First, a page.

Concerns about Mexico’s Popocatepetl volcano are changing due to wind

AMECAMECA, Mexico — Concerns about the Popocatepetl volcano change with the wind. While in the eastern part of the mountains residents swept the streets and did not take off their masks on Tuesday, here in the west they were casually watching the plume of gas and ash erupting from the crater.

Located just 45 miles (about 70 kilometers) southeast of Mexico City, the 17,797-foot (5,425-meter) mountain affectionately known as “El Popo” has been belching for days, dusting the towns and crops of Puebla in superfine ash.

“If nothing happens, we worry,” said a cheerful Viridiana Alba, who has been selling flowers in Amecameca’s central square for 25 years. “El Popo,” as the volcano is affectionately known, rises directly opposite its stand.

“We know that right now it’s emitting smoke, which is releasing the energy inside it,” he said. Ash is still lying on the awning that shaded his plants last weekend when the wind blew it over. The town was rocked by the volcano’s tremors, but as long as the ash remains light, he believes it will help his plants.

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Winds blew a huge plume of ash eastward over the states of Puebla and Veracruz, and eventually into the Bay of Campeche and beyond.

Mexico’s National Disaster Prevention Center said in a report on Tuesday that small lava domes continued to form inside the crater, which were then destroyed by small and moderate explosions. It advised that people living in communities near the volcano are likely to continue to experience eruptions in the coming days and weeks.

Three days ago, “my house was shaking almost all night, it was amazing,” said Arturo Benítez, a former local official. “The sound of the volcano was loud, like a cauldron being lit, and a lot of ash fell, but then suddenly it sat on its side.”

That was Sunday when authorities raised the alert level, while maintaining that the public is not currently in danger.

No evacuations were ordered, but authorities did lead evacuation routes, prepared some shelters and conducted simulation exercises.

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In Amecameca, police handed out pamphlets giving tips on how to prepare in case the volcano’s activity increases. The booklet suggested keeping important documents on hand, a full tank of gas, masks and towels to moisten if residents needed to leave in a hurry.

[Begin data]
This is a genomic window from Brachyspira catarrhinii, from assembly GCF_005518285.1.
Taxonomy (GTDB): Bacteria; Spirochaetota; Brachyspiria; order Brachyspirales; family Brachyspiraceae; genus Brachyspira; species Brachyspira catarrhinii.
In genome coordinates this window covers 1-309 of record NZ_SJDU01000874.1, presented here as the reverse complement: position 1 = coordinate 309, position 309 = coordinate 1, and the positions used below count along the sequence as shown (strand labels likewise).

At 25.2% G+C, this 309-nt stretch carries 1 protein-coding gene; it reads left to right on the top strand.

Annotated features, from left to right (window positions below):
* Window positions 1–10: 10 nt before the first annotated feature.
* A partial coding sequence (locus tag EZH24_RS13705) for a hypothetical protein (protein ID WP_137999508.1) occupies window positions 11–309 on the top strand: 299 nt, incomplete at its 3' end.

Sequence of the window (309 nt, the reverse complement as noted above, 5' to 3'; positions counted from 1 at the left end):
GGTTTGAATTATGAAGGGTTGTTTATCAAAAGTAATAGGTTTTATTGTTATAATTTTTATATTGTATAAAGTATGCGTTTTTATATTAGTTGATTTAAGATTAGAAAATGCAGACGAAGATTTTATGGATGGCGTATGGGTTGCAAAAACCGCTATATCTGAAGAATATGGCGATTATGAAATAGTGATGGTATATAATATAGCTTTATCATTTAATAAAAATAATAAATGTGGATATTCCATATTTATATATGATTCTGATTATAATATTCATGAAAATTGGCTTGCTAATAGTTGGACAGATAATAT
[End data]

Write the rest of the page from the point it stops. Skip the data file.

Most residents already know, especially those who remember a 1997 eruption that “darkened the sky, thundered … and rained mud,” Benítez said.

“The pyroclastic cloud came to Amecameca and it was chaos, then everyone wanted to leave and it was huge,” he said.

The only time Popocatepetl triggered a red alert on the government’s stop-light-style system was in 2000, since emerging from decades of dormancy in 1994. The last major eruption of the volcano occurred more than 1,000 years ago.

The action this time was not significant for the locals, but the local effects can be real for people living on one side of the volcano while everything is normal on the other side.

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Benítez, who years ago worked as a photographer for federal authorities monitoring the volcano, said he thinks the coverage in recent days has been somewhat exaggerated. “It’s not that bad, unless they know something we don’t because the activity is down.”

President Andrés Manuel López Obrador also downplayed the situation on Tuesday.

“We’ll keep an eye on it and let you know if anything happens,” he said. “But we feel there won’t be a problem.”